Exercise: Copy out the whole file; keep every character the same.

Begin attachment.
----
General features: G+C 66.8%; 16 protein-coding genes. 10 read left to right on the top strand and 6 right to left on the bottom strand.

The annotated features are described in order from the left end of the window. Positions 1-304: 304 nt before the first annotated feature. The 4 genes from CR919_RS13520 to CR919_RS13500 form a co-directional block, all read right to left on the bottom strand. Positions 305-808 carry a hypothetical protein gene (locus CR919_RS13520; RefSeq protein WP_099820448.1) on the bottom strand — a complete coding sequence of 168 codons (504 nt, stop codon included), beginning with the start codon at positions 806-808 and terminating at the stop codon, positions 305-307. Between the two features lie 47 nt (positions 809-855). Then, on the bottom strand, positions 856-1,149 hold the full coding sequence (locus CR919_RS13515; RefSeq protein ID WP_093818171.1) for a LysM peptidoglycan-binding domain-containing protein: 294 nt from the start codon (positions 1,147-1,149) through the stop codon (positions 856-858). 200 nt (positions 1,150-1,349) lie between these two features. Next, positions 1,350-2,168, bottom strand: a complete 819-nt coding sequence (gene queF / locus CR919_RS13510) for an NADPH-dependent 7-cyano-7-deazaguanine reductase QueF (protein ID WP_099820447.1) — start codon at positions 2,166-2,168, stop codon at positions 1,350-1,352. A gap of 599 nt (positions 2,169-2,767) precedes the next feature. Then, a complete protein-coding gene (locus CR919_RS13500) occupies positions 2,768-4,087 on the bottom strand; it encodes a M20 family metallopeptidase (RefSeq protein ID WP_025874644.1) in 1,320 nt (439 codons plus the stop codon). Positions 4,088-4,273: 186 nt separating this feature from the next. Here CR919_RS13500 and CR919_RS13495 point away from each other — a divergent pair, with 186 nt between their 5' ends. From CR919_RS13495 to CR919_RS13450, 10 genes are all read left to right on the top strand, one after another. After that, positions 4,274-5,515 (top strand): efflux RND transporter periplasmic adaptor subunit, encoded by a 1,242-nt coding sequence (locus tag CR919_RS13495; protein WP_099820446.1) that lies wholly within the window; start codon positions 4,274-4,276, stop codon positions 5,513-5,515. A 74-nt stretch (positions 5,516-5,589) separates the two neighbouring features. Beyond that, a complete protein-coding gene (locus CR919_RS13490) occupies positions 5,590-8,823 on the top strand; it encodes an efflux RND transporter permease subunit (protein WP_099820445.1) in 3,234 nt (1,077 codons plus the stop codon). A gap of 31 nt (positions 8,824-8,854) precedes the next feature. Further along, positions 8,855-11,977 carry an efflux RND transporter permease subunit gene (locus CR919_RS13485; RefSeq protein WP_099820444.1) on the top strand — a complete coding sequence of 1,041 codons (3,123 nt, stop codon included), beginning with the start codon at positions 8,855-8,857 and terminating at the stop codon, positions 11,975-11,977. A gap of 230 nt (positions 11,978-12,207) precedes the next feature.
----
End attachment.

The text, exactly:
General features: G+C 66.8%; 16 protein-coding genes. 10 read left to right on the top strand and 6 right to left on the bottom strand.

The annotated features are described in order from the left end of the window. Positions 1-304: 304 nt before the first annotated feature. The 4 genes from CR919_RS13520 to CR919_RS13500 form a co-directional block, all read right to left on the bottom strand. Positions 305-808 carry a hypothetical protein gene (locus CR919_RS13520; RefSeq protein WP_099820448.1) on the bottom strand — a complete coding sequence of 168 codons (504 nt, stop codon included), beginning with the start codon at positions 806-808 and terminating at the stop codon, positions 305-307. Between the two features lie 47 nt (positions 809-855). Then, on the bottom strand, positions 856-1,149 hold the full coding sequence (locus CR919_RS13515; RefSeq protein ID WP_093818171.1) for a LysM peptidoglycan-binding domain-containing protein: 294 nt from the start codon (positions 1,147-1,149) through the stop codon (positions 856-858). 200 nt (positions 1,150-1,349) lie between these two features. Next, positions 1,350-2,168, bottom strand: a complete 819-nt coding sequence (gene queF / locus CR919_RS13510) for an NADPH-dependent 7-cyano-7-deazaguanine reductase QueF (protein ID WP_099820447.1) — start codon at positions 2,166-2,168, stop codon at positions 1,350-1,352. A gap of 599 nt (positions 2,169-2,767) precedes the next feature. Then, a complete protein-coding gene (locus CR919_RS13500) occupies positions 2,768-4,087 on the bottom strand; it encodes a M20 family metallopeptidase (RefSeq protein ID WP_025874644.1) in 1,320 nt (439 codons plus the stop codon). Positions 4,088-4,273: 186 nt separating this feature from the next. Here CR919_RS13500 and CR919_RS13495 point away from each other — a divergent pair, with 186 nt between their 5' ends. From CR919_RS13495 to CR919_RS13450, 10 genes are all read left to right on the top strand, one after another. After that, positions 4,274-5,515 (top strand): efflux RND transporter periplasmic adaptor subunit, encoded by a 1,242-nt coding sequence (locus tag CR919_RS13495; protein WP_099820446.1) that lies wholly within the window; start codon positions 4,274-4,276, stop codon positions 5,513-5,515. A 74-nt stretch (positions 5,516-5,589) separates the two neighbouring features. Beyond that, a complete protein-coding gene (locus CR919_RS13490) occupies positions 5,590-8,823 on the top strand; it encodes an efflux RND transporter permease subunit (protein WP_099820445.1) in 3,234 nt (1,077 codons plus the stop codon). A gap of 31 nt (positions 8,824-8,854) precedes the next feature. Further along, positions 8,855-11,977 carry an efflux RND transporter permease subunit gene (locus CR919_RS13485; RefSeq protein WP_099820444.1) on the top strand — a complete coding sequence of 1,041 codons (3,123 nt, stop codon included), beginning with the start codon at positions 8,855-8,857 and terminating at the stop codon, positions 11,975-11,977. A gap of 230 nt (positions 11,978-12,207) precedes the next feature.